At all levels of SCA, members make decisions by what is called "group conscience." That is, any member can raise an issue and the issue is discussed and voted on by the other members. Meeting formats are decided on and revised through the group conscience process.

Meeting formats vary from area to area. Despite variations, most meetings contain these elements:

1. An opening statement is read, such as the statement of purpose.

2. Each person introduces themselves by their first name only and the nature of their addiction.

3. Material is read, such as the Twenty Questions, the Characteristics most of us seem to have in common, the Twelve Steps, the Twelve Traditions or the Tools that help us get better. We also make use of AA's (Alcoholics Anonymous), OA's (Overeaters Anonymous) and other Twelve Step programs' conference-approved literature, as well as other appropriate materials.

4. Something to stimulate discussion, such as reading that explains one of the Twelve Steps, a reading from a recovery-oriented meditation book or a recovering member who shares "what it was like, what happened and what it is like now". If a member speaks, that portion of the meeting is often called "qualifying", "leading", or "giving a long share".

5. Individuals are welcomed to share, either about a topic that was established in the reading or the long share or about whatever they need to share to get into or stay in recovery. In larger meetings, individual shares (sometimes called "pitches") are given time limits. While the goal is to share honestly and openly, many meetings place guidelines on sharing, to avoid having one person's share trigger another person's disease. Generally, the guidelines include not naming specific places where one can "act out" or using sensational language. Some meetings allow other members who become triggered by an individual's share to so indicate by raising their hands. Some meetings set aside specific times to encourage newcomers to share. The Four obstacles to success provide some guidelines for types of sharing to avoid at meetings.

6. At some point, the meeting will pause to pass a basket for donations, which support rent for the meeting room, other meeting expenses and the work of the local Intergroup and ISO. During that time, members may make SCA-related announcements. Sometimes, periods of recovery will be honored. Some meetings give "chips" or "tokens" to newcomers and for 30 days, 60 days, 90 days, 9 months and one or more years of adherence to one's sexual recovery plan.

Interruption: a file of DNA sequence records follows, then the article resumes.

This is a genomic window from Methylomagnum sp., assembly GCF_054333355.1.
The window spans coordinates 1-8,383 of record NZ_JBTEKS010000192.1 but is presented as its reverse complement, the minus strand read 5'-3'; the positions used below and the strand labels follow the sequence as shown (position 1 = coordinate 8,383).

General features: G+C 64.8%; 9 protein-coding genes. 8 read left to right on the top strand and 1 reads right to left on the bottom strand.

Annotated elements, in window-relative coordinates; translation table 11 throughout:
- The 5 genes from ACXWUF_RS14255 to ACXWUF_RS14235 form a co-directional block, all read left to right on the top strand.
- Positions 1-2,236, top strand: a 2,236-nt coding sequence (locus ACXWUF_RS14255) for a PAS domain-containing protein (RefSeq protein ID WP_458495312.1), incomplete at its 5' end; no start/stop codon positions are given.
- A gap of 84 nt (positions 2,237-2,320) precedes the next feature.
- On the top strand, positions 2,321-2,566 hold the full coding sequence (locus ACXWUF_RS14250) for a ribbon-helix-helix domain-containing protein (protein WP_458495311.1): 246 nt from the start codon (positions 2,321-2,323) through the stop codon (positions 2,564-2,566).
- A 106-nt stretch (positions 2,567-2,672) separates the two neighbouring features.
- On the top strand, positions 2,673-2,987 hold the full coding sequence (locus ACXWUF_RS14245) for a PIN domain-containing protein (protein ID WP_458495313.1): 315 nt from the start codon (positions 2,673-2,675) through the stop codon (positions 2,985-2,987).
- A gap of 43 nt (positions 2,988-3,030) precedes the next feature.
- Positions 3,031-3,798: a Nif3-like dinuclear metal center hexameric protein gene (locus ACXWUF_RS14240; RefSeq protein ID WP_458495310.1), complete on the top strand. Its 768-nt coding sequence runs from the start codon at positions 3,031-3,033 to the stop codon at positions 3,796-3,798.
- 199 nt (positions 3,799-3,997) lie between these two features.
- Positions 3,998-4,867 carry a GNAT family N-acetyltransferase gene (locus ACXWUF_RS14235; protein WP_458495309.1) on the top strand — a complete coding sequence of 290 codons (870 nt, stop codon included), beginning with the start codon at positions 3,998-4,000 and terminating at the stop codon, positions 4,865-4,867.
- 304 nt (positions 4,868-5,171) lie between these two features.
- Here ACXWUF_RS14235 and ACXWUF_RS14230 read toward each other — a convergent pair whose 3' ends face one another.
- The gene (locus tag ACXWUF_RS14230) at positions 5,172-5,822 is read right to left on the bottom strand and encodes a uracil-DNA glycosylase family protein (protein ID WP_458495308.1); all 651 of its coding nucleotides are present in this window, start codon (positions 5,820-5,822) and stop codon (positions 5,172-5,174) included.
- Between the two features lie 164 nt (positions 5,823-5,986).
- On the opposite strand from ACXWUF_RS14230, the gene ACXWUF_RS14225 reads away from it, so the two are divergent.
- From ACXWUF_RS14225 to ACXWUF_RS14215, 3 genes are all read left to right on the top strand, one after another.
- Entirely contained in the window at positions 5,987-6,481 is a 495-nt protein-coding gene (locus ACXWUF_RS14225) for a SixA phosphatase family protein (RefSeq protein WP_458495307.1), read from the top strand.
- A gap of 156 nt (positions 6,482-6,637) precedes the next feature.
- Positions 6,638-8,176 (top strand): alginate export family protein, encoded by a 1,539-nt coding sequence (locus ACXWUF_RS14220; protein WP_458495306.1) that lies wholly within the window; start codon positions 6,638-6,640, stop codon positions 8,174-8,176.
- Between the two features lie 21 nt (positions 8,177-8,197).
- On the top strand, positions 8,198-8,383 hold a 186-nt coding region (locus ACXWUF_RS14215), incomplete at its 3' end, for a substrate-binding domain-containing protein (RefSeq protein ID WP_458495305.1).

7. To end the meeting, there is typically one or more additional readings, such as the closing statement, followed by the serenity prayer.

Open and Closed meetings:

Many areas make distinctions between "open" and "closed" meetings. An "open" meeting is typically defined as allowing non-SCA members to attend and/or participate, while a "closed" meeting allows attendance and participation only by SCA members or those who think they might qualify for membership.

Remember, the Third Tradition states: "The only requirement for membership is a desire to stop having compulsive sex", so if you think you might meet that requirement, you are welcome to attend a "closed" meeting.

Court, Speaker, Reading and Chips meetings:

A "court" meeting welcomes court ordered attendees, court papers are signed at the end of the meeting.
A "speaker" meeting invites SCA members from different groups to share their experience in SCA.
A "reading" meeting focuses on reading literature.
A "chips" meeting rewards tokens to those who achieved a certain level of progress during a certain duration.

Special Focus meetings:

Some meetings may focus on special issues; for example, the recovery experiences of lesbians and gay men, or recovery in committed relationships, or the tool of dating. Occasionally, a meeting might be restricted to individuals who make a specific commitment to attend the meeting. For example, a "committed step study" is where members of the meeting agree to a specific schedule when they will meet, as well as to specific assignments for each meeting. The special focus of the meeting will be indicated in the area's meeting list.

Some meetings have newcomers (or "beginners") as a special focus; these meetings often emphasize how to get started in recovery and provide resources for doing so that are not present at other meetings. Regardless of a meeting's focus, all SCA meetings are open to anyone who qualifies for membership under the Third Tradition.